This response underpins the oral evidence presented by Dr. Megan Blake at Bristol University on 6/11/18. The hearing focused on rural poverty.
I am an expert on food security and food justice. I have been working on everyday food insecurity in the United Kingdom since 2013. My research focuses on how to support communities to develop interventions that enable people to have a good relationship with food, themselves and each other and to work toward eliminating food access crises.
This research informs ongoing work with local level government in the North of England in Sheffield, Doncaster and Greater Manchester. I have also supported the practical work of a number of charities across the UK, namely The Bread and Butter Thing (Greater Manchester), FareShare UK, Community Shop and I work collaboratively with CSR officers in a number of commercial contexts, for example the Kellogg’s UK Foundation Report.
(1)The UK primarily uses measures of absolute poverty and relative poverty. The measure of poverty that is used to determine relative poverty is 60% of the median income.
(2) I would contend that this measure is easily dismissed by those who do not want to believe that there is income inequality in the UK, e.g.,
“ ‘Poverty and inequality go hand-in-hand.’That is a tautology, since poverty is defined as a relative measure, currently 60% of median household income. If one had a magic wand that doubled the income of every person in the UK overnight, it would have no effect on poverty levels.” Public comment on an article about children’s poverty levels.
(3) The measure obfuscates the real experience of what the actual incomes are for the lowest 2/5ths of the population. Office of National Statistics calculations put the median household income for the lowest quintile at £7153/year and the second lowest at £13,877. Those at the top earn 12x more than those at the bottom.
(4) I have had reports from charity workers and low income families that their weekly budget for food may be only £15 or £20. When budgets are this tight people are also forced to make decisions about what to eat or if to eat.
“At the minute prices are rising. The cost of living is increasing. Wages are not very high. It is just costing you more to live. So you don’t really have the lifestyle or the social life because you are focused on accessing the food you need to survive…Its kind of like either meet or eat, you either pay for something to feed your kids or you pay for something to keep them entertained”. Sam, Director Edlington Community Organisation, Doncaster.
“I have weeks where money is tight, particularly during the summer when they are out of school. I have a teenage son and he does eat a lot.” Mum, Edlington, Doncaster.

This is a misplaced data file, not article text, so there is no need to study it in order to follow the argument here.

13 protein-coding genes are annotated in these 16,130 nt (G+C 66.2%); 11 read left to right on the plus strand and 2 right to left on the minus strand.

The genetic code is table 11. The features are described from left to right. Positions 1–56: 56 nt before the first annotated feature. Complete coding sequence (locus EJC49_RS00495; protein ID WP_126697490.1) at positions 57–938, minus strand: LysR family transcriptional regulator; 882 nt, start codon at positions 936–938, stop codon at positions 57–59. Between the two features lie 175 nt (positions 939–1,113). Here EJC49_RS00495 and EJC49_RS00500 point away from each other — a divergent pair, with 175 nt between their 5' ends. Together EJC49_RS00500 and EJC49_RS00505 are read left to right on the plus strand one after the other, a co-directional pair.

(4) While there are obvious health implications associated with hunger and not eating a healthy diet, there are other less obvious implications associated with the struggle to access food. One key aspect that is emerging is the way in which people are also missing out on social interactions. We have a crisis of loneliness in the UK today. While the causes of loneliness vary depending on the circumstances of individuals, it is also clear that being unable to afford or access food also means that people forgo social interactions.
(5)Mary McGrath, director of FoodCycle, reports that 71% of respondents to a survey of 629 people who attend Food Cycle meals feel lonely either sometimes or often.
“I lost my nan and then suffered a severe mental breakdown. It can be hard to get up and motivate yourself to do things.” John, 45, FoodCycle participant, Cambridge.
“I work Monday to Thursday and I used to dread the weekend. I often would talk to no-one between the time I left work on a Thursday to when I came back on a Monday.” Janet 50 FoodCycle participant, Lewisham, London.
(6)There is clear research evidence that shows that those who have good social networks, even those who are poor, live better within the circumstances of their lives. There is also clear medical evidence that the presence of friends will make a difference to recovery rates from life threatening illnesses, for example heart attacks.
(7)The decline in social ties combined with the lack of opportunities for young people has meant that people are also becoming fearful of the places where they live. These quotes from two mum’s attending a community led children’s holiday provision activity in a rural village in Doncaster describe this situation and also how this local provision is making it possible to reforge those ties:
“There is a lot of kids getting up to no good. (attending the holiday club) I think it is good for adults as well. You meet other parents and then can arrange to do other things.”
“A lot of these mums will not take the kids to other places, but here we know that we are all safe because we are here together and it is really good.”